Making Work Pay Enough

Since the 1970s when workers were defeated at the hands of Thatcher and her successors there has been a continuous shift of wealth towards the rich. Since that time workers have needed two working parents to support a family. Mortgage debts grew and credit card debt ballooned. Even working families couldn’t support themselves; the state paid benefits to more and more working families to subsidise inadequate wages.

At the same time the wealthy needed to find investments which they did in banking and privatisation. These are little more than unproductive rackets but they were much more lucrative than the weak British industrial sector. And it didn’t involve any real work.

The banking crisis was simply this. With less of the nation’s wealth workers relied on debt and benefits while the nation’s wealthy encouraged more debt so that workers could maintain consumption. It was not sustainable and the crash was inevitable.

The austerity programme aims at more privatisation; it is not austerity for private equity companies. The NHS is the biggest prize yet for the parasites in the City with the Post Office next on the list. Suffolk County Council has already sold off its care homes and elderly residents to the City. Wealth is being shifted even further to the rich in a period when we are all supposed to be suffering austerity.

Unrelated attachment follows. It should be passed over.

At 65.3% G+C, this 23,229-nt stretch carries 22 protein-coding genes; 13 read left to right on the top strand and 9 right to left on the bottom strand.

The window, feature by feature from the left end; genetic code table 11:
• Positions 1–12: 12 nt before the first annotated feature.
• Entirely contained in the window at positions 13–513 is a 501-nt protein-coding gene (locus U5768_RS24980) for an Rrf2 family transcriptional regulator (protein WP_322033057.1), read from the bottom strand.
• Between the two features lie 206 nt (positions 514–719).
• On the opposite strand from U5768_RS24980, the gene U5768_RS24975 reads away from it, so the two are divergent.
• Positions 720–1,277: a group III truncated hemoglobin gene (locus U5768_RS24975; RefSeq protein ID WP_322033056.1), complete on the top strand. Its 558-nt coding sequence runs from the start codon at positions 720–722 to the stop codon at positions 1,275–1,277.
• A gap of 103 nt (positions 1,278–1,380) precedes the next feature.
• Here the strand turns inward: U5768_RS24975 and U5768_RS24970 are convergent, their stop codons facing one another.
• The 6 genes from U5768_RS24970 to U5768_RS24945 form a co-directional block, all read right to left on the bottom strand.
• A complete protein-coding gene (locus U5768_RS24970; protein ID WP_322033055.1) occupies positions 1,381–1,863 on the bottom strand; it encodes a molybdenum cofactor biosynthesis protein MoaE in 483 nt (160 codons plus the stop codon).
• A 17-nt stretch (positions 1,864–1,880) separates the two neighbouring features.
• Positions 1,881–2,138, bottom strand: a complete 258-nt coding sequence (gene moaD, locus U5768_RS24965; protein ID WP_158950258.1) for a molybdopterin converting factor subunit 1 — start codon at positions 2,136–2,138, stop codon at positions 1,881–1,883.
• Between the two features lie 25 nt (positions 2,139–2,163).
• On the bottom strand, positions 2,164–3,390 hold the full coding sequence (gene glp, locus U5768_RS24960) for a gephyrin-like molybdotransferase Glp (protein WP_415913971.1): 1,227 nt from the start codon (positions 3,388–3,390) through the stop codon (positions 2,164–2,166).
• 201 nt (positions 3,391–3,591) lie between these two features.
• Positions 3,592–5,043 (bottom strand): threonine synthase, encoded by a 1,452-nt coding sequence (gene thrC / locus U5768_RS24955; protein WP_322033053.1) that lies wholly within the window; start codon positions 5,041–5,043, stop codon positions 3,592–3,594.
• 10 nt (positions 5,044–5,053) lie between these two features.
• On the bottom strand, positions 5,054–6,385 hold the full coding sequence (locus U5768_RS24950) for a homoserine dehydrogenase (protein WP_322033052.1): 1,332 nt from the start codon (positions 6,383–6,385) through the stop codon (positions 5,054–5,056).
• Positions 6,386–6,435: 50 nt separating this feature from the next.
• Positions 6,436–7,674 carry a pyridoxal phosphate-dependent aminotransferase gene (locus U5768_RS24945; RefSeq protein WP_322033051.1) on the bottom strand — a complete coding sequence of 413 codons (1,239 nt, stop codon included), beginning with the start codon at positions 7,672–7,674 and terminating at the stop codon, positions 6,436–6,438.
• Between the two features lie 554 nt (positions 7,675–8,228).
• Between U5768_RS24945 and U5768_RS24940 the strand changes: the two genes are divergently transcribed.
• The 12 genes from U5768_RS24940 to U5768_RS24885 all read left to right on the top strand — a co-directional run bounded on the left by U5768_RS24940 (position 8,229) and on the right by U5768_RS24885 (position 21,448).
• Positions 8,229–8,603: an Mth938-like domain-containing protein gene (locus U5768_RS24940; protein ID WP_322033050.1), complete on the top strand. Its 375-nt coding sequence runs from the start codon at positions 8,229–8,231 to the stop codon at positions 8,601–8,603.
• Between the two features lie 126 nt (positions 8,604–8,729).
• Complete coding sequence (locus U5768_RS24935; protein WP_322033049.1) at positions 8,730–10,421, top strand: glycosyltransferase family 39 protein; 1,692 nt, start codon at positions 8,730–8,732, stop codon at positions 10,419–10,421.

For workers austerity has meant real hardship with further attacks on jobs, on rights, wages, pensions and benefits. Food banks and pay-day lenders are symptoms of the new austerity economy. It is as unsustainable as the economy which lead to the crash of 2007/8: where are the customers to come from? Austerity solves nothing and a new crisis will follow. For workers it is just a con.

“Making work pay” is an insulting and deceitful slogan aimed at working people. Rather than cutting benefits and creating more hardship what is the Government doing about raising wages so that work pays enough and benefits are not needed? Even the dimmest Tory must realise that businesses need customers. Even the most out-of-touch Labour opposition politician must realise that the root of the problem is that the people they claim to represent are being screwed. Even the most cautious trade union leaders must realise that they have to do something.

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